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Thieves steal seasoned sentinel from Snell Isle Park

Thieves took a marble statue like this one from Snell Isle Park. Each of four represents the seasons. Fall is missing.


Thieves took a marble statue like this one from Snell Isle Park. Each of four represents the seasons. Fall is missing.

Snell Isle just lost a piece of its history.

For decades, four marble Italian sculptures of Romanesque women — each representing one of the four seasons — occupied corners of Snell Isle Park. The park is now one season short of a full year.

Sometime early last Saturday morning the nearly life-size statue on the northwest corner of the park was stolen. All that remains is the 12-inch-square depression where the sculpture once stood.

"It's like somebody coming into your home and taking something that's totally irreplaceable," said Precella Wallace, president of the Snell Isle Neighborhood Association. "They stole part of the beauty that makes up Snell Isle. They took away part of our past."

The four distinctive sculptures, titled The Four Seasons, are original works from Giulio Aristide Sartorio, an Italian who carved them sometime in the early 1900s. Sartorio was a painter, sculptor and filmmaker and is well-known for his watercolor paintings. His works are displayed in galleries around the world. The statues are made of solid Carrara marble mined from Tuscany, Italy.

"They had to be some big strong thieves because this thing must be well over 500 pounds," said Officer Ray Merritt of the St. Petersburg Police Department, who responded to the call. "My guess is they used some sort of handcart to get it around the huge bush behind it and loaded it into a pickup truck," he said. He said the Police Department has no leads on the theft.

The stolen piece presumably represents the season of autumn, with the three remaining sculptures having winter, spring and summer themes. They once stood in Mirror Lake Park near downtown St. Petersburg but were moved to Snell Isle in 1989.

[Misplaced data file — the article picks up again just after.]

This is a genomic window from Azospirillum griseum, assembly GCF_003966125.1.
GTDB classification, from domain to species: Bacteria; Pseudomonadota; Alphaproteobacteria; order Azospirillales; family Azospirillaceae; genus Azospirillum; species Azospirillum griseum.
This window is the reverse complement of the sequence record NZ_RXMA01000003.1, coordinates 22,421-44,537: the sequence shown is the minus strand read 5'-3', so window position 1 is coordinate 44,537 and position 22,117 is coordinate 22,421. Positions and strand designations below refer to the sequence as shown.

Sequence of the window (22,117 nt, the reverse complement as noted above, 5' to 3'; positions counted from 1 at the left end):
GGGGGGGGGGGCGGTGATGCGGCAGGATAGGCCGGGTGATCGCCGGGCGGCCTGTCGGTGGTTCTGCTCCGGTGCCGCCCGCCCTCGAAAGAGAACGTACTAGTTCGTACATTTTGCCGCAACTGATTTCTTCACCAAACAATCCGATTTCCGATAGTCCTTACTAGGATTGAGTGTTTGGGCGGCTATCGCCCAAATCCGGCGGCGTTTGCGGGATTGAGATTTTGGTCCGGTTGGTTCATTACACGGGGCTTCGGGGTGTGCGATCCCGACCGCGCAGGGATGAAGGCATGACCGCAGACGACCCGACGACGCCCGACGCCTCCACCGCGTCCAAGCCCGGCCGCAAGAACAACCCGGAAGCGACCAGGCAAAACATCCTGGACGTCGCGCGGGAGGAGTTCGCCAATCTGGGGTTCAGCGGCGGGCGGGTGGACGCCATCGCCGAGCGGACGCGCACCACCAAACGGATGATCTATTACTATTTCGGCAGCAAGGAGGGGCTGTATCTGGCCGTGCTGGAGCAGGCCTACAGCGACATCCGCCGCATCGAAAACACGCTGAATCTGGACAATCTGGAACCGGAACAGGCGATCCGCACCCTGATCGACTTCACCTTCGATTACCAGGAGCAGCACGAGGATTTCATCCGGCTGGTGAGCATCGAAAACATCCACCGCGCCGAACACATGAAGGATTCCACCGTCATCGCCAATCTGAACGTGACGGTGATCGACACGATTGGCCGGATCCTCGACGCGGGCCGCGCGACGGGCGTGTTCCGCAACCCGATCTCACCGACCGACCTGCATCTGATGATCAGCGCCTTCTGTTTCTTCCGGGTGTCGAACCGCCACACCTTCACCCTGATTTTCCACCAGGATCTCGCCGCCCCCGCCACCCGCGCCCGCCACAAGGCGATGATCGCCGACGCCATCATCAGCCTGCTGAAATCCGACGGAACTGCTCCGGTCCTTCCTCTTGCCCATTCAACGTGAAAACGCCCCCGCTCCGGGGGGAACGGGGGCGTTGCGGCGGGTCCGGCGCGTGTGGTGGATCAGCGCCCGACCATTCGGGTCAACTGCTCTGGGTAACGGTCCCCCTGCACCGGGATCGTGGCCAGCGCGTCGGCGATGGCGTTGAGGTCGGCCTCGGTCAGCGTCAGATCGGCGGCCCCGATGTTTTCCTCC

According to a St. Petersburg Times story from 1927, these statues were originally displayed at the 1910 Turin Exhibition in Italy.

"They're really special. Not just for the people of Snell Isle, but for the art world and history," Wallace said.

In the 1920s, they were purchased by St. Petersburg developer C. Perry Snell, for whom the island is named, during his extensive tour of Europe. On his trip, he bought dozens of other works that have adorned Snell Isle through the years.

Snell donated a similar set of season-themed statues to Western Kentucky University in his native Bowling Green, Ky., in the 1920s. According to the Smithsonian Institution, those sculptures portray partially clad women holding various seasonal objects above their heads. The sculptures in Snell Isle feature women holding items by their sides. Both sets of sculptures were done by Sartorio.

Dot Admire, a longtime resident and former president of the Snell Isle Neighborhood Association, was the first to notice the statue was missing.

"I was going to church Saturday night, and I saw a big empty spot where one of The Four Seasons statues was supposed to be," Admire, 73, said. "My first thought was, 'Ugh, not again.' It's truly sad how our island has been plagued with people stealing and vandalizing these statues for years."

In 1994, vandals damaged a statue of the Three Graces, symbolizing beauty, love and pleasure in Greek and Roman mythology. That statue was valued at about $20,000. Other vandalized works on Snell Isle include sculptures of Griffin, a mythical winged lion, and a statue of Hercules.

"This isn't the first time they tried to steal that statue," Admire said. "About two years ago, somebody tried to take it, but all they did was tip it over and crack it in half." One of the neighbors on Snell Isle installed a piece of rebar in the statue to prevent it from falling apart. "I guess they got it this time," Admire said.

It is unclear exactly how much the stolen Sartorio sculpture is worth, but one of the artist's paintings recently sold for more than $83,000 at a Christie's auction.

"What's important is that it's part of history and part of the lifestyle here on Snell Isle. That can't be replaced with money," Admire said.

Thieves steal seasoned sentinel from Snell Isle Park 10/18/08 [Last modified: Tuesday, October 21, 2008 7:30pm]
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© 2017 Tampa Bay Times


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